June 5, 2014

Dressing for ocean dinghy cruising

FRANK DYE was one of those people who would gladly suffer cold weather and wet misery if the sailing was good enough. The legendary British dinghy sailor was never happier than when he was hundreds of miles from the nearest land in his open 16-foot Wayfarer dinghy, up near the Arctic circle.

I often wondered what kind of clothing he wore in the summer of 1964, when he and a companion made that famous voyage from Scotland to Norway under sail and oars alone. Recently, while I was re-reading his book, Ocean Crossing Wayfarer (Adlard Coles Nautical, London) I came across a list of the clothes he wore at sea. I imagine he must have looked quite a lot like the Michelin man, and I’ll never understand how he managed to move around at all. And yet, despite this mountain of clothes, he was never really properly warm in those frigid waters.

“We were both cold and shivering,” he recalls, “and it was an effort to remove our clothes, which were sodden with condensation. Wearing oilskins all the time meant that top layers of clothing became clammy with condensation, while the bottom ones next to the skin soaked up body perspiration. Not a comfortable mixture.”

Here is what he was wearing, from the outside in:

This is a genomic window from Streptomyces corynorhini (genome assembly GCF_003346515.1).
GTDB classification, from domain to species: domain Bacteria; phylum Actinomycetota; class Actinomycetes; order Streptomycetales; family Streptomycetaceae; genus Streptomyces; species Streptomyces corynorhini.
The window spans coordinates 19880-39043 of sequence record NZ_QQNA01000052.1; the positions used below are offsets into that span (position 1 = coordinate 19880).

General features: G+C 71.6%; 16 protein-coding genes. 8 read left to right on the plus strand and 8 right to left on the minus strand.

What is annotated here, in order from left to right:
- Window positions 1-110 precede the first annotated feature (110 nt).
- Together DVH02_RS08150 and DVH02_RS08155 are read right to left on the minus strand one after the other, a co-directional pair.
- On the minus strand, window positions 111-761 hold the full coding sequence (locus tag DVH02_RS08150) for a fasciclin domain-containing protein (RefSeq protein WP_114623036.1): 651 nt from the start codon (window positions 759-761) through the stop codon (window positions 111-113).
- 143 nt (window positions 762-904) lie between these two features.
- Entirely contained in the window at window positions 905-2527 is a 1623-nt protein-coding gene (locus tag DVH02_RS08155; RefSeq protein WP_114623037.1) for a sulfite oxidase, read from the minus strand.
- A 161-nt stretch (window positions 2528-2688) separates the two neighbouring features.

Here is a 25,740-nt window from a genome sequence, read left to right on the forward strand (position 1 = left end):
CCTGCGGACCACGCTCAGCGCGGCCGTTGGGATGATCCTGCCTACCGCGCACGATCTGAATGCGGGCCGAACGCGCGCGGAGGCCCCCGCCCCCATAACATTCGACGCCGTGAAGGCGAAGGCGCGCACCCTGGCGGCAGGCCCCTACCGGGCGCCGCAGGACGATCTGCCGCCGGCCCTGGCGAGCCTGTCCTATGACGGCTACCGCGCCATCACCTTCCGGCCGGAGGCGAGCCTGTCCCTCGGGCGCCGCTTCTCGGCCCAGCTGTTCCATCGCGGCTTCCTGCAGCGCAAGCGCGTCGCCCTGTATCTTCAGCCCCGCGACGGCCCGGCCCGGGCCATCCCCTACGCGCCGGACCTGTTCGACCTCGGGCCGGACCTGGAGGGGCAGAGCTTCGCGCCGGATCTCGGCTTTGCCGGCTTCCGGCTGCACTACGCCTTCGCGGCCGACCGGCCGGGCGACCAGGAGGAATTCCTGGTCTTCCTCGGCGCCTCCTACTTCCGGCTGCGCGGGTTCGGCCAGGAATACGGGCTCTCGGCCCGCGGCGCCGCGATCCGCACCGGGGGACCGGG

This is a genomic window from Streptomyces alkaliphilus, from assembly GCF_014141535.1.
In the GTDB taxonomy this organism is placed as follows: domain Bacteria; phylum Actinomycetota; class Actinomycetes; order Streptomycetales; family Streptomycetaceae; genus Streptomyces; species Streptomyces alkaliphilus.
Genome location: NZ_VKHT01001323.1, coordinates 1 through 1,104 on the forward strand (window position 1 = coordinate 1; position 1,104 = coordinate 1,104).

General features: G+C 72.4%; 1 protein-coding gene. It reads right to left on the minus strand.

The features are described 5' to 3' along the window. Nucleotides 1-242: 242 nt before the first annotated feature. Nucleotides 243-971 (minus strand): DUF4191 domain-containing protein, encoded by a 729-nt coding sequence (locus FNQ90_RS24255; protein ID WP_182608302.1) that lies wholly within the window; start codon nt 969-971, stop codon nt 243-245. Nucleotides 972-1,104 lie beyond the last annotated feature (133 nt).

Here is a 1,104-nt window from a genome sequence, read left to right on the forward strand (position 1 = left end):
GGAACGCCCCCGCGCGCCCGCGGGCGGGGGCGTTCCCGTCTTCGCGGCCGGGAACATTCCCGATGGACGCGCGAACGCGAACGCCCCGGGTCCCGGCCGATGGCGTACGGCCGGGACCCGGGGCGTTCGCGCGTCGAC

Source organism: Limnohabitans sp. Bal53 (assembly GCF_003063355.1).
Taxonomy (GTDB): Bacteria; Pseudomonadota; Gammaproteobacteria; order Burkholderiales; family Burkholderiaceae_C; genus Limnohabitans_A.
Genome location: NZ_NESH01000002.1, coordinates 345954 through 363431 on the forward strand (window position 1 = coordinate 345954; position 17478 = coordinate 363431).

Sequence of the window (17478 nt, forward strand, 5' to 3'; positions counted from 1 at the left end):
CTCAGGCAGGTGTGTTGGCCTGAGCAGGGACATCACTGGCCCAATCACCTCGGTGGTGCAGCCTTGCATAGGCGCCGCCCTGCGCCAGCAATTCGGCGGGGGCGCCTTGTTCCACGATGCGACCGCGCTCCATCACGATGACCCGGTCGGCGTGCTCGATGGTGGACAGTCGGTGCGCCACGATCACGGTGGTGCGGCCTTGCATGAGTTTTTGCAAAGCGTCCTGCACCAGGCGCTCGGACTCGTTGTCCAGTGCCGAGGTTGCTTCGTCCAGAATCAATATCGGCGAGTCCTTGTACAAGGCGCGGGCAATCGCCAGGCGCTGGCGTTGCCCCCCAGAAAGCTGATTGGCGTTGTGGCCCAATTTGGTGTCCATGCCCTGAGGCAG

One-piece, hooded oilskins, long rubber boots, a neck towel, three long sweaters, one short sweater, two pairs of trousers, quilted underclothes, long woolen pants and a woolen undershirt, a string undershirt, short pants and T-shirt, two pairs of socks, and woolen pajamas. (Yes, woolen pajamas!)

You can imagine how difficult it was for him to change into a complete set of dry clothing in the restricted space of a dinghy bouncing so much that he couldn’t even stand up. In those days, oilskins were made of waxed canvas that stuck when folded. Zippers were unknown, and everything was buttoned. Velcro was a long way in the future.

“We both felt better now that we were warm again,” he said, “and optimistically thought the wind might set fair into the west and give us a fast passage to Norway, for we had already had more than our share of bad weather.”

Little did they know that within hours their lives would be at stake in a raging Force 9 gale, during which the boat capsized four times, throwing them into the 40-degree waters of the Norwegian Sea and snapping their wooden mast in two. Needless to say, there wasn’t a stitch of dry clothing on board for the rest of that ill-fated trip.

Incidentally, Frank was 30 years old when he took up sailing. He died in 2010 aged 82.

PS: Another thought. With all those clothes on, how did he go potty?

Today’s Thought
Bravery is believing in yourself, and that thing nobody can teach you.
— El Cordobés (Manuel Benitez Pérez) Spanish matador

Fascinating fact from the Central Office of Statistics:
Four out of every five woman-haters are women.

(Drop by every Monday, Wednesday, Friday for a new Mainly about Boats column.)


andre said...

2505A video of Frank Dye's trip


rgds ,andre

Jack said...

Thanks for posting that andre.
When men were men, .......